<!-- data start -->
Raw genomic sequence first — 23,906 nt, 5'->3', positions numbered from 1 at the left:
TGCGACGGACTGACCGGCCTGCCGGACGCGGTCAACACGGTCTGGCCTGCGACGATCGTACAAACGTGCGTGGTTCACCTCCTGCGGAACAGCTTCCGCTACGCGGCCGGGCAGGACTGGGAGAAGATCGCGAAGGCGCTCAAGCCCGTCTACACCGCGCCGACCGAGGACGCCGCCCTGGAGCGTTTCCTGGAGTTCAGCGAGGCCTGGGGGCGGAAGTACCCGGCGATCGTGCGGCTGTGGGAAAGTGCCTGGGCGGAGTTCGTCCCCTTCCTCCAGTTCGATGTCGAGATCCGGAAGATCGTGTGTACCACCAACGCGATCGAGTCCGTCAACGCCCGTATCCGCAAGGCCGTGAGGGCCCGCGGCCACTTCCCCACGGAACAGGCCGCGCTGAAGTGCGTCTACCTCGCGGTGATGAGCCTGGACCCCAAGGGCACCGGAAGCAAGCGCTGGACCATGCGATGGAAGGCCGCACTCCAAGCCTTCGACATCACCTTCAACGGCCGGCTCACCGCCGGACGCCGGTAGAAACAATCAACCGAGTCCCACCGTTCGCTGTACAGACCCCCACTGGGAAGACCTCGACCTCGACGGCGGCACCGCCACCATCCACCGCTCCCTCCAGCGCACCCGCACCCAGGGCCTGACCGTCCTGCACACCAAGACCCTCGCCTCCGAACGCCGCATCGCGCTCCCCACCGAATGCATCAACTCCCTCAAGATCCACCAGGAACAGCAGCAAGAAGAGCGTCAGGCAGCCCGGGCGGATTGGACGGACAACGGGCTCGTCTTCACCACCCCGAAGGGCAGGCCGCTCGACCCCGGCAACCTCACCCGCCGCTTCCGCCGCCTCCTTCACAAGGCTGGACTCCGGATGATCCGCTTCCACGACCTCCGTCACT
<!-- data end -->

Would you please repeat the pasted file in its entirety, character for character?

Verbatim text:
Raw genomic sequence first — 23,906 nt, 5'->3', positions numbered from 1 at the left:
TGCGACGGACTGACCGGCCTGCCGGACGCGGTCAACACGGTCTGGCCTGCGACGATCGTACAAACGTGCGTGGTTCACCTCCTGCGGAACAGCTTCCGCTACGCGGCCGGGCAGGACTGGGAGAAGATCGCGAAGGCGCTCAAGCCCGTCTACACCGCGCCGACCGAGGACGCCGCCCTGGAGCGTTTCCTGGAGTTCAGCGAGGCCTGGGGGCGGAAGTACCCGGCGATCGTGCGGCTGTGGGAAAGTGCCTGGGCGGAGTTCGTCCCCTTCCTCCAGTTCGATGTCGAGATCCGGAAGATCGTGTGTACCACCAACGCGATCGAGTCCGTCAACGCCCGTATCCGCAAGGCCGTGAGGGCCCGCGGCCACTTCCCCACGGAACAGGCCGCGCTGAAGTGCGTCTACCTCGCGGTGATGAGCCTGGACCCCAAGGGCACCGGAAGCAAGCGCTGGACCATGCGATGGAAGGCCGCACTCCAAGCCTTCGACATCACCTTCAACGGCCGGCTCACCGCCGGACGCCGGTAGAAACAATCAACCGAGTCCCACCGTTCGCTGTACAGACCCCCACTGGGAAGACCTCGACCTCGACGGCGGCACCGCCACCATCCACCGCTCCCTCCAGCGCACCCGCACCCAGGGCCTGACCGTCCTGCACACCAAGACCCTCGCCTCCGAACGCCGCATCGCGCTCCCCACCGAATGCATCAACTCCCTCAAGATCCACCAGGAACAGCAGCAAGAAGAGCGTCAGGCAGCCCGGGCGGATTGGACGGACAACGGGCTCGTCTTCACCACCCCGAAGGGCAGGCCGCTCGACCCCGGCAACCTCACCCGCCGCTTCCGCCGCCTCCTTCACAAGGCTGGACTCCGGATGATCCGCTTCCACGACCTCCGTCACT